Funding for UC Merced P3 expansion project includes $600 million of university revenue bonds.

DALLAS — Cash-strapped colleges and universities are finding public-private partnerships as an attractive avenue for financing student housing and other campus infrastructure projects, according to Fitch Ratings.

The benefits of a P3 financing include an efficient construction process and less operational risk for the school, Fitch analysts said in a new report on college P3s.

"Recent P3s by some colleges have been able to procure funds more quickly and efficiently than traditional sources while offloading risk to the private sector and preserving colleges' balance sheets," said Fitch senior director Seth Lehman, chief analyst on the report.

College campuses are like small cities that provide a number of public services that can generate the revenues sought by private investors, Lehman said.

"It's not for every university," Lehman said. "The schools have to be willing to give up some control to the private investors, like the ability to set dormitory fees."

Higher education P3 ratings are likely to fall within the triple-B category but higher ratings are possible for P3s with robust coverage and little cost risk, he said.

"Strong contractors and sufficient third-party security packages can also result in a higher rating for higher ed P3s" Lehman said.

Large public flagship universities with good credit ratings are less likely to turn to P3 financing than are the smaller schools, according to Lehman.

"The larger schools with good access to the municipal market often don't see that they can justify it but secondary institutions are less certain to find funds for renovations or other infrastructure needs," he said.

A $1.14 billion campus expansion project at the University of California at Merced announced in November 2015 could be a model for future higher education P3 projects, Lehman said.

"That's one that a lot of people are going to be looking at," he said. "It's certainly one of the larger ones you'll see in the higher ed market."

The UC Merced 2020 Project will be financed with $600 million of University of California revenue bonds that the UC Board of Regents will be asked to approve in July and $157 million of UC-Merced funds.

Plenary Properties Merced was selected Wednesday as the winning bidder for the 39-year concession to build and operate almost 1 million square feet of new facilities on the campus located near Yosemite National Park.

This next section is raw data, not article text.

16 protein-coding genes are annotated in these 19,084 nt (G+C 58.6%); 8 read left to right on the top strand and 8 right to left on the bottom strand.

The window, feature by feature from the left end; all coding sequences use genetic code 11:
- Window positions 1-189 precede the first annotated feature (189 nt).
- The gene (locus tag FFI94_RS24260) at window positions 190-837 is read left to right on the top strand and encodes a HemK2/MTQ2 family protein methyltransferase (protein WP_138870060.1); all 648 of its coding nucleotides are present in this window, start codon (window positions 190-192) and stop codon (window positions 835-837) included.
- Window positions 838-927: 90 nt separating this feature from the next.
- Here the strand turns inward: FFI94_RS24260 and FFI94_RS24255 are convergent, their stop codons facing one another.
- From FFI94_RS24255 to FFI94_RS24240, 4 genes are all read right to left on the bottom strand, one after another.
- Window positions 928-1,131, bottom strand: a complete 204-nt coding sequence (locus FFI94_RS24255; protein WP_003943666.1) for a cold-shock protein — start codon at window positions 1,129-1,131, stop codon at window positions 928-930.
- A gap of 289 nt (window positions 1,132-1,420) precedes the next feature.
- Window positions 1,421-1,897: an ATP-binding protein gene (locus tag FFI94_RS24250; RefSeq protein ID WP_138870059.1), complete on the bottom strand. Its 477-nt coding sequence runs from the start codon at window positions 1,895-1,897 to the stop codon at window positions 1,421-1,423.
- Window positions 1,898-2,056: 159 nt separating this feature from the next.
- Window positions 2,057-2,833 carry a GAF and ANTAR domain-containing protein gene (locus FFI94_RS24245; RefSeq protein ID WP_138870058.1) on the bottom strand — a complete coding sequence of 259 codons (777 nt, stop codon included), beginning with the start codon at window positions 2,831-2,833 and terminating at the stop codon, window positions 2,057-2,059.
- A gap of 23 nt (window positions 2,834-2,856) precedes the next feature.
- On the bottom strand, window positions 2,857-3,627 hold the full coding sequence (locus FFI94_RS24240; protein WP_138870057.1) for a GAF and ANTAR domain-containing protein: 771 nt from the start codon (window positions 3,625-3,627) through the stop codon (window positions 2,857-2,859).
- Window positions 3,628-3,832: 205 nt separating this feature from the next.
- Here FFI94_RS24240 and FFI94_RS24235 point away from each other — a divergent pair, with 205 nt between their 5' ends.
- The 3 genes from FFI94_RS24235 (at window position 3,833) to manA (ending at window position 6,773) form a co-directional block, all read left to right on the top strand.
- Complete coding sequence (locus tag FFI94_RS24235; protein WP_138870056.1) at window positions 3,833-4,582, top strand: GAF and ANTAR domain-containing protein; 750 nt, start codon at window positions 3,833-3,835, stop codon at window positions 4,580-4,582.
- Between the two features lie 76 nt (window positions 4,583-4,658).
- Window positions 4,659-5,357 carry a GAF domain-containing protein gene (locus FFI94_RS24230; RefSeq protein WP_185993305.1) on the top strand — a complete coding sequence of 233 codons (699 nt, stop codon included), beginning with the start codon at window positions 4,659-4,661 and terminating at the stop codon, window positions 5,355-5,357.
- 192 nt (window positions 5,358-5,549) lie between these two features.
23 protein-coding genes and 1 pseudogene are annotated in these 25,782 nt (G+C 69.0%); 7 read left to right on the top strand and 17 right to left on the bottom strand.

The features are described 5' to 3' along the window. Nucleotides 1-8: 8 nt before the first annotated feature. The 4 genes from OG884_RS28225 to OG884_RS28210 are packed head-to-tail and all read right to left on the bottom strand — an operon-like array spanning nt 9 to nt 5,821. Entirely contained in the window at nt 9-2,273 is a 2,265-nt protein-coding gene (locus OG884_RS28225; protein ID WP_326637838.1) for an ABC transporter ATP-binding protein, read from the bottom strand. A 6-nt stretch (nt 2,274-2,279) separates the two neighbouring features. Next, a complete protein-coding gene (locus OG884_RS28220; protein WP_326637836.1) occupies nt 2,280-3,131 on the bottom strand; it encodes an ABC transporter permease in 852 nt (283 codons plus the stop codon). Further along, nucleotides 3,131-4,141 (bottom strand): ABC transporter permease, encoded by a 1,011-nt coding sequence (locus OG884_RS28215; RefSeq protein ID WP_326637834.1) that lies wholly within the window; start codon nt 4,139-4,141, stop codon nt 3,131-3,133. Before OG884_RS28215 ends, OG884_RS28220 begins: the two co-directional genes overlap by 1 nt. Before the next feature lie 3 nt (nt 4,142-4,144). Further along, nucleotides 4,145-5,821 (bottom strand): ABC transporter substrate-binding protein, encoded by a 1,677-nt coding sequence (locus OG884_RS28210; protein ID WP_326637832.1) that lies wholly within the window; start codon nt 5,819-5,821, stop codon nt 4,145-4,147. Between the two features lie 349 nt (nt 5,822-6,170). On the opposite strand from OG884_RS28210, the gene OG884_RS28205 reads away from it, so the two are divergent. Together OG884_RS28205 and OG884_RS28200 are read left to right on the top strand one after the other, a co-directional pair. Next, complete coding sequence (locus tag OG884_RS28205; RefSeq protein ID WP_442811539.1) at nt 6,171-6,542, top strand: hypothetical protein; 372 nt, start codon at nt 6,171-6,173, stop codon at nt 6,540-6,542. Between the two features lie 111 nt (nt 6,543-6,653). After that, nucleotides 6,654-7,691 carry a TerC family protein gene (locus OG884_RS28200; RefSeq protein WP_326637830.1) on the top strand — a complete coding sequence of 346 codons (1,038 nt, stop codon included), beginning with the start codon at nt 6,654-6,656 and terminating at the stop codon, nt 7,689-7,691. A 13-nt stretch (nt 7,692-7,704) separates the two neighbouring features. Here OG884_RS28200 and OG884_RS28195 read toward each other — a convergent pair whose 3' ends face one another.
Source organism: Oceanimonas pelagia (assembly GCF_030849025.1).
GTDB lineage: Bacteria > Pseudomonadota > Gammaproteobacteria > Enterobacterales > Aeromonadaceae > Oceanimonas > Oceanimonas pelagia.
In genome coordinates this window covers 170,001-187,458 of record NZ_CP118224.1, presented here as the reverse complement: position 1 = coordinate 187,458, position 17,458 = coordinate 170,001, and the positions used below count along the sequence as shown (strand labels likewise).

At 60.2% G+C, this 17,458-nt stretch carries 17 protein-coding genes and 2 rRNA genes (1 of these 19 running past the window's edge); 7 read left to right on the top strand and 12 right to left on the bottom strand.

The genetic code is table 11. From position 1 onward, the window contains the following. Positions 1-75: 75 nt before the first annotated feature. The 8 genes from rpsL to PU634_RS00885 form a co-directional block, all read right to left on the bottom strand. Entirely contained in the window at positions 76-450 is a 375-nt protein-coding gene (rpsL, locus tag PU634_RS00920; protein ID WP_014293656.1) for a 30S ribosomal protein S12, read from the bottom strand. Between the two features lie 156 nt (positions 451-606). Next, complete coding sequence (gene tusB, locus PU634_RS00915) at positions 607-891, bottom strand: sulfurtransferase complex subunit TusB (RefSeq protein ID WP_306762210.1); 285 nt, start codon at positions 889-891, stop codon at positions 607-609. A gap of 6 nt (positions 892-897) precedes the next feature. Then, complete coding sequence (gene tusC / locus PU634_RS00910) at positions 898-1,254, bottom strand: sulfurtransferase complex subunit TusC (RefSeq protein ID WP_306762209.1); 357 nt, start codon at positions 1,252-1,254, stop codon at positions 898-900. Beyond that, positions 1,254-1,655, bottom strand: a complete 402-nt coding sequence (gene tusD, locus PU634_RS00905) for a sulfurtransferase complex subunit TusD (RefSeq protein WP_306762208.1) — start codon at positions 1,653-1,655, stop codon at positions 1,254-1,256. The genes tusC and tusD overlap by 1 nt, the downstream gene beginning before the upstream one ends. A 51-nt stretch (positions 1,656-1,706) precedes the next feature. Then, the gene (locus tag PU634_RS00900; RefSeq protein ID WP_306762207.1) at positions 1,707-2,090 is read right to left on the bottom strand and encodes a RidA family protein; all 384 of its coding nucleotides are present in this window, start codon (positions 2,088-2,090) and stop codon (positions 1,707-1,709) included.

Plenary Group, an international infrastructure developer, is the lead partner and equity provider.

The consortium of international financial, engineering, and design partners will contribute $386 million of equity to the four-year construction effort and receive $51 million per year of availability payments for 35 years.

The UC Merced project will include classrooms and housing for 1,700 students as well as recreational areas, dining spots and walkways. Work will begin later this year and be completed by 2020.

The new buildings will feature classrooms and meeting spaces on the ground floors and student residences on the upper levels.

The Merced deal is the largest P3 of its kind in the U.S. higher education sector and the first time that the UC system will use a single private development team for a multiyear, multibuilding project, said UC president Janet Napolitano.

The work will be completed nearly twice as fast as a traditional public construction project, she said.

"UC Merced is poised to become a model for our other campuses as we look for the most efficient ways to construct, operate and maintain facilities that enable us to pursue our teaching, research and public service missions," Napolitano said.

UC Merced is the newest and smallest full-service campus in the UC system, with 6,685 students. The expansion project will provide space for 10,000 students.

Subscribe Now

Independent and authoritative analysis and perspective for the bond buying industry.

14-Day Free Trial

No credit card required. Complete access to articles, breaking news and industry data.